Pharma-doc relationships show need for compliance programs

Later this year, the federal government plans to release a website to expose payments made by pharmaceutical companies to doctors, ProPublica reported. While checking its site, the government found--I know it's hard to believe--several glitches. The most interesting one is this: Doctors entering their names on the site to verify information get error messages if they haven't received money from drug manufacturers, ProPublica noted. That speaks volumes.

Financial ties between doctors and pharmaceutical companies are worth noting. Patients have a right to know if drug recommendations they receive are objective or biased. When do relationships between doctors and drug manufacturers improve healthcare and when do they compromise it? When do methods of marketing pharmaceuticals become a problem? This much is certain: When drug companies cross the line into unethical conduct, there are doctors waiting to meet them.

There are no easy answers to these questions; but wrestling with the issues shows the connections between compliance programs and fraud.

Prescription drugs are a big business, with global pharmaceutical companies posting billions of dollars in profits. Drug companies can afford to cultivate relationships with prescribers. This may involve providing free meals, travel, drug samples, tickets to entertainment events, rounds of golf and consulting fees for professional services.

And it's not only providers that drug companies woo. They've offered to fund health insurers' projects, for example, or supply payers with researched-based customer literature for use in care coordination.

We need to keep tabs on all this, since accepting freebies can skew the integrity of work. If doctors in the pockets of pharmaceutical companies prescribe their drugs instead of cheaper, more effective alternatives, patients and insurance programs may suffer for it. And how do payers ensure that drugs made by pharmaceutical benefactors don't get more favorable placement on tiered formularies?

The University of Pittsburg Medical Center--an insurer, employer and healthcare provider--tackled some of these questions by banning affiliated medical practices from having lunch in their offices with drug companies. UPMC also implemented a virtual drug sample closet, which is a web-based technology doctors use to order medication samples. This replaced industry representatives' distribution of samples at doctors' offices, which critics say helps drug companies access and influence practitioners.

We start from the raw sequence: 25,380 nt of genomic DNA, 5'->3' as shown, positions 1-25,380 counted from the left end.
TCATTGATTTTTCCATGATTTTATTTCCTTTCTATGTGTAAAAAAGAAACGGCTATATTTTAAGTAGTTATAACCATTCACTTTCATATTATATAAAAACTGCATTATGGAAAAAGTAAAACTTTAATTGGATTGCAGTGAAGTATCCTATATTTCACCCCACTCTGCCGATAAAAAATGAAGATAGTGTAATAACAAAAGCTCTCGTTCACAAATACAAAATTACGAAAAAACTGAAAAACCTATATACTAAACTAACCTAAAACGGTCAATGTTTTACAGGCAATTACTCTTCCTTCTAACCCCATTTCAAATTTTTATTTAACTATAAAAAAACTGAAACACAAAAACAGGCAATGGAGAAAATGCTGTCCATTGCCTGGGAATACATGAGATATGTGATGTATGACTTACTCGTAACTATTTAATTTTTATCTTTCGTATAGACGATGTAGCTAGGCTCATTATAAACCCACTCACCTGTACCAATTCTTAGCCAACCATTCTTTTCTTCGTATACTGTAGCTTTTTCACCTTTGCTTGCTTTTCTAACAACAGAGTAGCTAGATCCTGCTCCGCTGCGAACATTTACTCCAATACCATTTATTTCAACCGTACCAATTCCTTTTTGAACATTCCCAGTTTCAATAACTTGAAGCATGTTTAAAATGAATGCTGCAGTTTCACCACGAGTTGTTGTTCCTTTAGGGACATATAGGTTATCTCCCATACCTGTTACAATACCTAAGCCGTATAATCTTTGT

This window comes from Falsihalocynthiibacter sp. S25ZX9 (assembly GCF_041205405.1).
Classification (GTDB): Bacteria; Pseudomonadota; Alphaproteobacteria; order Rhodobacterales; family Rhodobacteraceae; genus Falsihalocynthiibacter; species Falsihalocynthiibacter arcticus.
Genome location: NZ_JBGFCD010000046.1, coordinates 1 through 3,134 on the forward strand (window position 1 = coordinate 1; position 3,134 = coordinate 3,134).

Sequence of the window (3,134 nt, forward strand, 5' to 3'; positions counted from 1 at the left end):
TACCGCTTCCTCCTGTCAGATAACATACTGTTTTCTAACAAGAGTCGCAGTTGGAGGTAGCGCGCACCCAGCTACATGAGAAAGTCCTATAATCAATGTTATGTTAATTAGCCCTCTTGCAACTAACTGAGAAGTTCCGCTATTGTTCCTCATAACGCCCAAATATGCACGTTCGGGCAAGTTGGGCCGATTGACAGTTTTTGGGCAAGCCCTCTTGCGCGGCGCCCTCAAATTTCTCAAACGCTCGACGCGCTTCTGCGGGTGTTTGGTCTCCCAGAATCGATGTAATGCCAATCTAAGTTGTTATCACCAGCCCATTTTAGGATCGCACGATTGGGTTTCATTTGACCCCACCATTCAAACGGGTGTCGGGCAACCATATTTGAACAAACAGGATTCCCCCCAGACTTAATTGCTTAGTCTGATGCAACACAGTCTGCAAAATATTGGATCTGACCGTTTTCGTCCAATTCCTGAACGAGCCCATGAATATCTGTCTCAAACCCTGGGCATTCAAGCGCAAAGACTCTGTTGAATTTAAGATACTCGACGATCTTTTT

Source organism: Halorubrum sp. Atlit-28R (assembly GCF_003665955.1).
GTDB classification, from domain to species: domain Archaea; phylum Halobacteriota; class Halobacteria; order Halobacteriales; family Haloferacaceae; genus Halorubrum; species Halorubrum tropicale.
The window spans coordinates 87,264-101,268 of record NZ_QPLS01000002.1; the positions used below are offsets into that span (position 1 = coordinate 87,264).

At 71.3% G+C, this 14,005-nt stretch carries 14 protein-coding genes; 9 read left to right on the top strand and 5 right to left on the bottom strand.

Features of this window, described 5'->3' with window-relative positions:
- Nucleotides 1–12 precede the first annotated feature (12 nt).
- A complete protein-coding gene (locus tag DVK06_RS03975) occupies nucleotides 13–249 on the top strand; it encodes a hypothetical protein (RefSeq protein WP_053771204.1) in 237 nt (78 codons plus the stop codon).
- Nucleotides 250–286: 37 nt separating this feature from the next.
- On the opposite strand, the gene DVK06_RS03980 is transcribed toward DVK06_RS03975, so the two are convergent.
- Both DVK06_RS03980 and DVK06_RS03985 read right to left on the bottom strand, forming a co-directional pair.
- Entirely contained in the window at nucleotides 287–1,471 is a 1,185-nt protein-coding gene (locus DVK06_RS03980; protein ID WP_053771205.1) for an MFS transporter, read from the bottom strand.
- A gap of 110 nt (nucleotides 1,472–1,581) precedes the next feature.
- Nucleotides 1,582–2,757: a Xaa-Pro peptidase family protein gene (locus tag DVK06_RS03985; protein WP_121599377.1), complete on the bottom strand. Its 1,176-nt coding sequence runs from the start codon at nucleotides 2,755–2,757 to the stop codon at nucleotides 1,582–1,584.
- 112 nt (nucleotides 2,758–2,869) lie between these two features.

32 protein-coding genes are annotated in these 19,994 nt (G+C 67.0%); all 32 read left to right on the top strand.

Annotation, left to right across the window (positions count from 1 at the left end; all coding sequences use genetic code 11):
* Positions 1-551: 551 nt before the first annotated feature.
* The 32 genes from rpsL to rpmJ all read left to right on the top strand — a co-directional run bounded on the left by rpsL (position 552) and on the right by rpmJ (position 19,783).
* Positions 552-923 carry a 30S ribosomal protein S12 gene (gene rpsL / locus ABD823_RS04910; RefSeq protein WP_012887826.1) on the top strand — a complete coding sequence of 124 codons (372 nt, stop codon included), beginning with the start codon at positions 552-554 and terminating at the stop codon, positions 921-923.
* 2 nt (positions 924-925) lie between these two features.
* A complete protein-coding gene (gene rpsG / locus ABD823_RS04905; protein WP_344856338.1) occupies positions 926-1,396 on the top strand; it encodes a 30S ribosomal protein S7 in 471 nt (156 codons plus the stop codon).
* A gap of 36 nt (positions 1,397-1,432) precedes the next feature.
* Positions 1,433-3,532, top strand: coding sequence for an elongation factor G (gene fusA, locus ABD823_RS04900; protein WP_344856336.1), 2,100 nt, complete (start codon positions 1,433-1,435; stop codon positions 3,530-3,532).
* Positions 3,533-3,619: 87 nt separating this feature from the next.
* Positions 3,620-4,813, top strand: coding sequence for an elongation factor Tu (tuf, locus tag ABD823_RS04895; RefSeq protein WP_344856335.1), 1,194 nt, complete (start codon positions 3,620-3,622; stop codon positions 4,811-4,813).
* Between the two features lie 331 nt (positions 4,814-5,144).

Looking at these issues, it becomes clear that we need comprehensive compliance programs to fight fraud and abuse. Not paper tiger programs paying lip service to buzzwords of the day, but actively implemented programs that drive behavior from the top down. We need these programs not only within insurance companies, but also in offices of other healthcare stakeholders including providers and drug manufacturers. Effective compliance programs monitor and resolve conflicts of interest.

Think about it: Fraud has a cohort of shady companions. On the front end, for example, there's medical identity theft leading to fraudulent billing. One the back end, there's money laundering to hide the illegal proceeds of fraud. And in the middle, there are conflicts of interest that--if unchecked--create opportunities for corruption. We need to watch for these and view them as near occasions of fraud.

It's a mistake to draw a villain's mustache on all drug companies, though, since they face their own pressures to be both ethical and competitive.There are tremendous costs to research and develop a new drug, get it approved for use, and generate sales before another manufacturer debuts a better, cheaper product to treat the same problem. And drug companies also have been victimized by fraud.

Consider the case of Boston anesthesiologist Scott S. Reuben, M.D. An eminent researcher, his work reportedly changed how doctors treat surgical patients for pain. But Reuben admitted that he never conducted the clinical trials on which he based his published findings. For this, he was dubbed the medical equivalent of Bernie Madoff. Reuben was sent to prison for healthcare fraud and ordered to pay restitution to pharmaceutical companies, including Pfizer, Merck and Wyeth.

"This case does nothing but make it even more difficult to perform clinical research," Paul F. White, M.D., Ph.D., distinguished chair of anesthesiology at the University of Texas Southwestern Medical Center, told Anesthesiology News.

Large-scale insurance fraud can have similar constricting effects. And since some fraud and abuse problems are rooted in conflicts of interest, we need to clear these. Because while conflicts of interest are inevitable, the damage that flows from them is not. - Jane (@HealthPayer)

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